Gloucester National Park: Everything you need to know

Gloucester National Park
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[2024 update: Gloucester Tree and Dave Evans Bicentennial Tree will be closed for at least the next 12 months]

We’re spoilt for choice when it comes to lush national parks to explore in Western Australia.

We’ve explored a whole heap of them over the past couple of years, and another to add to your list. Home to WA’s most famous Karri Tree, you can explore the park by ground and by tree, and it’s one of Pemberton’s many beautiful experiences.

What is it?

Gloucester National Park is the home of the tallest tree species in WA – and third tallest in the world – the karri tree. The lush green forests are a spectacular spot for bushwalking and animal-spotting, and of course the main attraction, the 61m-high Gloucester Tree. The renowned karri was once the world’s highest fire lookout, is now a 153-peg climb up to a lookout platform, offering spectacular views of the national park’s karri forest.

Where is it?

Just under four hours from Perth, Gloucester National Park is 3km from Pemberton, an historic milling town 330km south of Perth. From Perth it’s basically a straight drive down Forest Highway, South Western Highway and finally the Vasse Highway.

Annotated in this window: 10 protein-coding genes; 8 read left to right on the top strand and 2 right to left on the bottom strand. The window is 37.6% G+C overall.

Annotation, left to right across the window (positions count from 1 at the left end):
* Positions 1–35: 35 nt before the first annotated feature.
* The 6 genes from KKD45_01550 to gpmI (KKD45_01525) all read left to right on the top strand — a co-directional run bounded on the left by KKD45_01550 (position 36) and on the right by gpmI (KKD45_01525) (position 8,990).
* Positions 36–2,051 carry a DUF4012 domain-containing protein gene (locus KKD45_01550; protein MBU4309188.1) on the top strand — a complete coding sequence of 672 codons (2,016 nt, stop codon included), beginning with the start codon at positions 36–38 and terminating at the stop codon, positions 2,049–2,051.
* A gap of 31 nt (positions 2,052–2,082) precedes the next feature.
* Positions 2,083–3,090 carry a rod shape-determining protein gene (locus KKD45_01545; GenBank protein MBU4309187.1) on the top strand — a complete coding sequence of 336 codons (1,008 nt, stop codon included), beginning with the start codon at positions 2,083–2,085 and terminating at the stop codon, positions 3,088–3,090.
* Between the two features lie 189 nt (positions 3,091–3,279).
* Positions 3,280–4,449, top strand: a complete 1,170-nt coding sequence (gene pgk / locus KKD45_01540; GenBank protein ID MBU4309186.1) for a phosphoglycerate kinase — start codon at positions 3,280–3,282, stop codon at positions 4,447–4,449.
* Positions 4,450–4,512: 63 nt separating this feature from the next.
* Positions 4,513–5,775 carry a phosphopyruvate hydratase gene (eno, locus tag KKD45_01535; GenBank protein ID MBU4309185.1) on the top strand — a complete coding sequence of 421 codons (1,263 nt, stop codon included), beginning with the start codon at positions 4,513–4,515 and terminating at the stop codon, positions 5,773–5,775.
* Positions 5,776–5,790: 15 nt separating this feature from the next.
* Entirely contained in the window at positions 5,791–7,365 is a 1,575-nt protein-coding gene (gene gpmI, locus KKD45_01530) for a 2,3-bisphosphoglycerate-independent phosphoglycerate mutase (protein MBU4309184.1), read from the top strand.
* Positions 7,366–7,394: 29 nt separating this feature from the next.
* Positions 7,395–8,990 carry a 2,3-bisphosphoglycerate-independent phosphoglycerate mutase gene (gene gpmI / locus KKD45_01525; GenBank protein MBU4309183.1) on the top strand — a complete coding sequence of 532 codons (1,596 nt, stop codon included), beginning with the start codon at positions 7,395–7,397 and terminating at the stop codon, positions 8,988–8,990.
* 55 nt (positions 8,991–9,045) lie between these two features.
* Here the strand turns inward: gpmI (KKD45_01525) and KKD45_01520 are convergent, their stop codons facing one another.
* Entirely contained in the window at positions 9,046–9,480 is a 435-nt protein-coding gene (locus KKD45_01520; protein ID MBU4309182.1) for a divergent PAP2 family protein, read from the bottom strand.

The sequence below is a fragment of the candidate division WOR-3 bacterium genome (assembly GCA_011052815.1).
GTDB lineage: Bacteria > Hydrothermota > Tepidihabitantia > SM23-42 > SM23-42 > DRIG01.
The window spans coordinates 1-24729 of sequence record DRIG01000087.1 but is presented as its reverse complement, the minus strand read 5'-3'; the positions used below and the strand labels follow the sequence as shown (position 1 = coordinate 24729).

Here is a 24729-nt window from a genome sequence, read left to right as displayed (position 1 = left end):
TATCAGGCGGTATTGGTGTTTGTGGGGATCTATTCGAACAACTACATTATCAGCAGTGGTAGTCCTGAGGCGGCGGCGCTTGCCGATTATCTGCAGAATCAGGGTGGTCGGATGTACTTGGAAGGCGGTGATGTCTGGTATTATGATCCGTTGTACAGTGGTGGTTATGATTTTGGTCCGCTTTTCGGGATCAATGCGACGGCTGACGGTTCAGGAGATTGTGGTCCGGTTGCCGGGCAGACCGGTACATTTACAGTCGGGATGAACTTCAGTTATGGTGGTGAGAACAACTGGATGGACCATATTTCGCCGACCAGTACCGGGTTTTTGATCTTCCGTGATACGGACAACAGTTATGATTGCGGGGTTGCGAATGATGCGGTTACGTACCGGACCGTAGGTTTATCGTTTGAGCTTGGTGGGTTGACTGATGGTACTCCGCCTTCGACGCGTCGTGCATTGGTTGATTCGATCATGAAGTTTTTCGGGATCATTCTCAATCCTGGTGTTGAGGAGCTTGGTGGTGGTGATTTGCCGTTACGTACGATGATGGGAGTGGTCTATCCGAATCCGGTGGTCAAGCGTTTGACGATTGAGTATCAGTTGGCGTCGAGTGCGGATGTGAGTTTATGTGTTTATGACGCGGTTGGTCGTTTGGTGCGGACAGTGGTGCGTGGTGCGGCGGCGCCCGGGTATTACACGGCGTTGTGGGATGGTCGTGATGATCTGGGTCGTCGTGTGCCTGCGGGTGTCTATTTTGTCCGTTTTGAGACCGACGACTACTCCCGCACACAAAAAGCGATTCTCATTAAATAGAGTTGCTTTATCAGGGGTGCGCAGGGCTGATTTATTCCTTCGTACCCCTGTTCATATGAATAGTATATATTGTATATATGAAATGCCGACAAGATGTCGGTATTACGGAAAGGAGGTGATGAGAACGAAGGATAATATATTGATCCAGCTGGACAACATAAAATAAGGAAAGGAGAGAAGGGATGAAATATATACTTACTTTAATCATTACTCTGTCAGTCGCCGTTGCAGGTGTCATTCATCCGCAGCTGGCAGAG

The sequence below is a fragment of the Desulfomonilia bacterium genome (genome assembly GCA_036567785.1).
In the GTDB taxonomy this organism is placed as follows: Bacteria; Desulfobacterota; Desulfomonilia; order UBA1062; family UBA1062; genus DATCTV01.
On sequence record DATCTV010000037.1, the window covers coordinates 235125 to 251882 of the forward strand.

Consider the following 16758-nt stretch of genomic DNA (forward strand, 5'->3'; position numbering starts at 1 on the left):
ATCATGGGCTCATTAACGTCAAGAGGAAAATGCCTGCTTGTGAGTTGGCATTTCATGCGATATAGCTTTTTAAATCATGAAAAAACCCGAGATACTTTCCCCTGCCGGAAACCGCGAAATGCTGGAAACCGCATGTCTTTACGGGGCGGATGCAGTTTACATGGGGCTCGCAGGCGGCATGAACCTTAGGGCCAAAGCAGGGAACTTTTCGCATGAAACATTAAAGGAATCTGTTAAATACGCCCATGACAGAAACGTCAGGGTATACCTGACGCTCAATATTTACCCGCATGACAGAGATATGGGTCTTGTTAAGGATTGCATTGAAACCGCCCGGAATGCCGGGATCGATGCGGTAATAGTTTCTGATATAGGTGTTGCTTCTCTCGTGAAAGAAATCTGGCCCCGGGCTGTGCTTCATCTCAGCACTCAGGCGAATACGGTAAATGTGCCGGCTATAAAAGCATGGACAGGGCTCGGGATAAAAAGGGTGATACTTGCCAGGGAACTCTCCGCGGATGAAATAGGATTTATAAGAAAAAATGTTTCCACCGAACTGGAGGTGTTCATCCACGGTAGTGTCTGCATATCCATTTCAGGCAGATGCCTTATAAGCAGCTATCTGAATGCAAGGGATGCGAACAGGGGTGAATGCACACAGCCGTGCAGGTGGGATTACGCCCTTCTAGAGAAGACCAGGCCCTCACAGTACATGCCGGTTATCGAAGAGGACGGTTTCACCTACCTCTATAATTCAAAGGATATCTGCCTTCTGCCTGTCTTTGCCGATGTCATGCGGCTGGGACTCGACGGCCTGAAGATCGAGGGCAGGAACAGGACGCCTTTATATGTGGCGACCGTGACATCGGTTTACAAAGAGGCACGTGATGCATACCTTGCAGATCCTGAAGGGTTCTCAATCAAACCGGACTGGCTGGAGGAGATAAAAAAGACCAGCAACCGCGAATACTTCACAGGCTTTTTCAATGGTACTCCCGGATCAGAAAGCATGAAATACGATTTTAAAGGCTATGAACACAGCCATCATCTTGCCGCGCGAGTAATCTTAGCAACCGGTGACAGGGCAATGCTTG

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What to do:

Pack a sense of adventure, some walking boots (or a bike) and get ready to explore! There are sections of the Bibbulmun Track and Munda Biddi Trail in the area, while Gloucester National Park itself is filled with various bushwalking trails. Bring a keen eye to spot some native mammal species such as quendas, dunnarts and even quokkas.

Make sure you also stop at the Cascades, a cool, shady spot that transforms into a stunning series of waterfalls in the winter. The Gloucester Tree and Cascades are also part of the Karri Forest Explorer, an almost-90km drive through the thick of the karri forests.

What not to do:

Be a hero – at 200 feet high the Gloucester Tree climb isn’t for the faint of heart (especially if you’re scared of heights).

Forget some cash if you’re driving – you can drive through Gloucester National Park but be aware there is a $15 entry fee (although this will give you access to other parks in the area).

Anything else?

The Gloucester Tree isn’t the only big tree climb you can tackle in the region – make sure you check out the Dave Evans Bicentennial Tree in Warren National Park, the tallest climbing tree in the world! It’s one of many beautiful places to explore in and around Pemberton, and we’ve outlined a heap more of them for you to check out here.